DES MOINES, Iowa — Swab, spit, seal. Sounds easy enough, right?
That’s the tagline being used by a new startup company.
“Me Too Kit aims to be a sexual assault evidence recovery kit for at-home use,” says founder and CEO Madison Campbell.
It’s a consumer, do it yourself, at home rape kit.
“So what we believe to be in the box is swabs,” says Campbell. “Those swabs would be used to collect any DNA evidence from the mouth area, from anywhere on the body. As well as a big to put the clothes you were wearing because that can have DNA evidence as well.”
Campbell says she believes in a survivor’s right to self-collect evidence. The young entrepreneur says she experienced sexual assault in college.
“I didn’t want anyone to touch me or console me. I really didn’t want to answer any questions,” says Campbell. “I just wanted to shut down and be in a hole.”
Campbell says her goal is to help the 77-percent of sexual assault victims that do not report by making the process as easy and foolproof as possible.
Heather Strachan is a survivor of sexual abuse as both a child and an adult. She made an initial report after one of the incidents but wound up not pursuing charges.
“I knew that I wanted options but I will say that it was intrusive enough that I stopped halfway through,” says Strachan. “It was just kind of an overwhelming and freezing response and I finally had to say stop.”
The creator of the kit says the idea is to make survivors feel safe and secure, and give them more time to deal with what they’ve been through. Not everyone views it that way.
“To me, the idea is actually more devaluing and degrading as a survivor,” says Strachan. “It feels like I should be shut up in my home and do this myself and not seek the appropriate care. Healthcare providers that provide these kids, they go through such extensive training I know that I would destroy evidence in the process of collecting it.”
“It really just gives a sense of false hope to survivors,” says Matty Smith, Communications Specialist with the Iowa Coalition Against Sexual Assault. “Also it puts the onus of evidence collection onto the victim as opposed to the hard work we do each and every day at the coalition to actually push back to shift culture. So that people don’t commit sexual abuse and assault in the first place.”
Prosecutors, like Story County Attorney Jessica Reynolds, say these kits are misleading.
“There’s no legitimate purpose for this type of DIY assault kit, that I can see,” says Reynolds. “If you would take that kit as a sexual assault victim, and swab yourself and spit into a cup, I wouldn’t be able to use that at all.”
Critics have a lot of questions and concerns.
“We need to make sure that we are doing holistic, in-person, forensically accurate examinations and we’re incorporating the medical side of things and the advocacy side of things,” says Reynolds.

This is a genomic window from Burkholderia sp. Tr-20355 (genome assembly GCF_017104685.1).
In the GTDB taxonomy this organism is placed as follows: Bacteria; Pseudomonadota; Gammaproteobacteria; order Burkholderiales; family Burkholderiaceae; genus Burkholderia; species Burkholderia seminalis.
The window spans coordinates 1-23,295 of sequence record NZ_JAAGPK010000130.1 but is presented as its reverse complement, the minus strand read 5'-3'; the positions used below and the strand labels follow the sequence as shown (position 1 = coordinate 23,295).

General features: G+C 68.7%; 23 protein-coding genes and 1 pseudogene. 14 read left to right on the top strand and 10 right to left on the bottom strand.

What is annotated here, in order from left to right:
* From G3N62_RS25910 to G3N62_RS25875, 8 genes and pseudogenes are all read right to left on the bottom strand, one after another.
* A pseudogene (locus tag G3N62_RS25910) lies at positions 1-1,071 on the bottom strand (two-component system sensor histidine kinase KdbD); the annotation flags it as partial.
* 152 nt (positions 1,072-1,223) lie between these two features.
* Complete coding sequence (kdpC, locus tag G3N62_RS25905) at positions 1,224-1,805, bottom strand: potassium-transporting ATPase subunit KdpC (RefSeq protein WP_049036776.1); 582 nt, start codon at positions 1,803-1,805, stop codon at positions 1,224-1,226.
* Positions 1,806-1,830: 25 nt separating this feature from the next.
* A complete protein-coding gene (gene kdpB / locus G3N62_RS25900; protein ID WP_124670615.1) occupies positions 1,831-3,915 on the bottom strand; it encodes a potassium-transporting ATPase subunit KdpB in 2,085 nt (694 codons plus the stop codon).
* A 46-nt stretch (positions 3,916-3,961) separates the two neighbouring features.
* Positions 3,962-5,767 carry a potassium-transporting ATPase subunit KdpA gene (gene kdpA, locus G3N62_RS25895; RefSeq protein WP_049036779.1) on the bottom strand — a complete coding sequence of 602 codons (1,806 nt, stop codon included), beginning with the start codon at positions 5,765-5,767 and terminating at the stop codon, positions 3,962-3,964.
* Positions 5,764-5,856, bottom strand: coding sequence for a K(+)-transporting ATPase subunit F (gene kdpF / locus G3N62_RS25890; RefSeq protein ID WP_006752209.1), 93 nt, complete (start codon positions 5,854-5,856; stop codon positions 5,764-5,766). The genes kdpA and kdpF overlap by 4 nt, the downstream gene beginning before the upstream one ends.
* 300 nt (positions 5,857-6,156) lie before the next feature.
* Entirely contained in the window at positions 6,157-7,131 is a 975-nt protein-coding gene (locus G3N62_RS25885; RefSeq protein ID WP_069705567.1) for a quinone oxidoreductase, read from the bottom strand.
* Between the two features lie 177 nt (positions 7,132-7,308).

Multiple attorneys general have sent the Me Too Kit founders cease and desist letters and hundreds of people are pushing back online.
“We’re literally getting death threats from people,” says Campbell.
She acknowledges there are issues, such as chain of custody, that need to be addressed but she’s not giving up.
“If the law isn’t willing to change, I’m going to fight every single day to ensure that survivors have some sort of right to collect this and have it be admissible,” vows Campbell.
Still, experts urge people to stay away.
“I would advise people not to buy the Me Too Kit,” says Reynolds. “There is absolutely no feasible alternative to a forensic exam if you want your rapist prosecuted.”
“I don’t feel like a few survivors coming together, at this point, to create something that at this time is meant to take care of the situation after the fact, can really do much,” says Strachan.
But the survivor says there are things we can all do to address the core issue.
“Educate our kids and educate each other on what consent looks like,” says Strachan. “It doesn’t have to ruin the moment, it doesn’t have to be something that you can’t talk about. We have to start treating each other like whole people.”
Campbell has not said how much they plan to charge for the Me Too Kit but her goal is to make it “cheaper than an Uber ride to the hospital.”
Here in Iowa, victims never have to pay for sex abuse forensic examinations or any medications. Each rape kit costs the state around $15. According to the Attorney General’s Crime Victims Assistance Division, the state spent more than $2.1 million on sexual assault exams and medications in the fiscal year 2018.